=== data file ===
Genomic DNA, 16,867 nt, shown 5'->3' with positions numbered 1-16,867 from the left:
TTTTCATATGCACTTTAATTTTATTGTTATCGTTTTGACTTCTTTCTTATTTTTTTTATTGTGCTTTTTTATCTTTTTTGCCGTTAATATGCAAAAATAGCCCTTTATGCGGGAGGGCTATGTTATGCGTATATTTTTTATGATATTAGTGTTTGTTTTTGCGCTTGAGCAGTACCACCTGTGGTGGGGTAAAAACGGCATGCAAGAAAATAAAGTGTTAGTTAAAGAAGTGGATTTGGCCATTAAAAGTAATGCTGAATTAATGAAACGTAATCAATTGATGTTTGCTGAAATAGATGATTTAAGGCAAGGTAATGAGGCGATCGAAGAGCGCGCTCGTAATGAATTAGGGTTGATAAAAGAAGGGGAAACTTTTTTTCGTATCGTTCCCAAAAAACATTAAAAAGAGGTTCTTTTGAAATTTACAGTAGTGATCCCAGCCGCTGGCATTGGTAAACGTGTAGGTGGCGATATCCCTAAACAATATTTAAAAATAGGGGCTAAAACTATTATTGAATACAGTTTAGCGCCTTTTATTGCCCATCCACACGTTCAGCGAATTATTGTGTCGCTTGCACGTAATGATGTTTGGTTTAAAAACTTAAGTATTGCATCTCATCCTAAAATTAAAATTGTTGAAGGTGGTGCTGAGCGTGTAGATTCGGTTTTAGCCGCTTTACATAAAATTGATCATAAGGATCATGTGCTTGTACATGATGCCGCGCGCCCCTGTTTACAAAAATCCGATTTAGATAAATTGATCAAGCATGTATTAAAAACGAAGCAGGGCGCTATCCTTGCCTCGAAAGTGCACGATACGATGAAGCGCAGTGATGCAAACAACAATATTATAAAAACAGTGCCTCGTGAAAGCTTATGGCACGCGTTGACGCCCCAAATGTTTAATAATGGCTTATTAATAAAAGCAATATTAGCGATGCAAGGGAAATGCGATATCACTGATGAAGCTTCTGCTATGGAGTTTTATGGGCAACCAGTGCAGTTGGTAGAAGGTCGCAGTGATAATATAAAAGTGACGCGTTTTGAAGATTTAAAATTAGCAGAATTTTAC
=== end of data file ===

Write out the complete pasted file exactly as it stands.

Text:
Genomic DNA, 16,867 nt, shown 5'->3' with positions numbered 1-16,867 from the left:
TTTTCATATGCACTTTAATTTTATTGTTATCGTTTTGACTTCTTTCTTATTTTTTTTATTGTGCTTTTTTATCTTTTTTGCCGTTAATATGCAAAAATAGCCCTTTATGCGGGAGGGCTATGTTATGCGTATATTTTTTATGATATTAGTGTTTGTTTTTGCGCTTGAGCAGTACCACCTGTGGTGGGGTAAAAACGGCATGCAAGAAAATAAAGTGTTAGTTAAAGAAGTGGATTTGGCCATTAAAAGTAATGCTGAATTAATGAAACGTAATCAATTGATGTTTGCTGAAATAGATGATTTAAGGCAAGGTAATGAGGCGATCGAAGAGCGCGCTCGTAATGAATTAGGGTTGATAAAAGAAGGGGAAACTTTTTTTCGTATCGTTCCCAAAAAACATTAAAAAGAGGTTCTTTTGAAATTTACAGTAGTGATCCCAGCCGCTGGCATTGGTAAACGTGTAGGTGGCGATATCCCTAAACAATATTTAAAAATAGGGGCTAAAACTATTATTGAATACAGTTTAGCGCCTTTTATTGCCCATCCACACGTTCAGCGAATTATTGTGTCGCTTGCACGTAATGATGTTTGGTTTAAAAACTTAAGTATTGCATCTCATCCTAAAATTAAAATTGTTGAAGGTGGTGCTGAGCGTGTAGATTCGGTTTTAGCCGCTTTACATAAAATTGATCATAAGGATCATGTGCTTGTACATGATGCCGCGCGCCCCTGTTTACAAAAATCCGATTTAGATAAATTGATCAAGCATGTATTAAAAACGAAGCAGGGCGCTATCCTTGCCTCGAAAGTGCACGATACGATGAAGCGCAGTGATGCAAACAACAATATTATAAAAACAGTGCCTCGTGAAAGCTTATGGCACGCGTTGACGCCCCAAATGTTTAATAATGGCTTATTAATAAAAGCAATATTAGCGATGCAAGGGAAATGCGATATCACTGATGAAGCTTCTGCTATGGAGTTTTATGGGCAACCAGTGCAGTTGGTAGAAGGTCGCAGTGATAATATAAAAGTGACGCGTTTTGAAGATTTAAAATTAGCAGAATTTTAC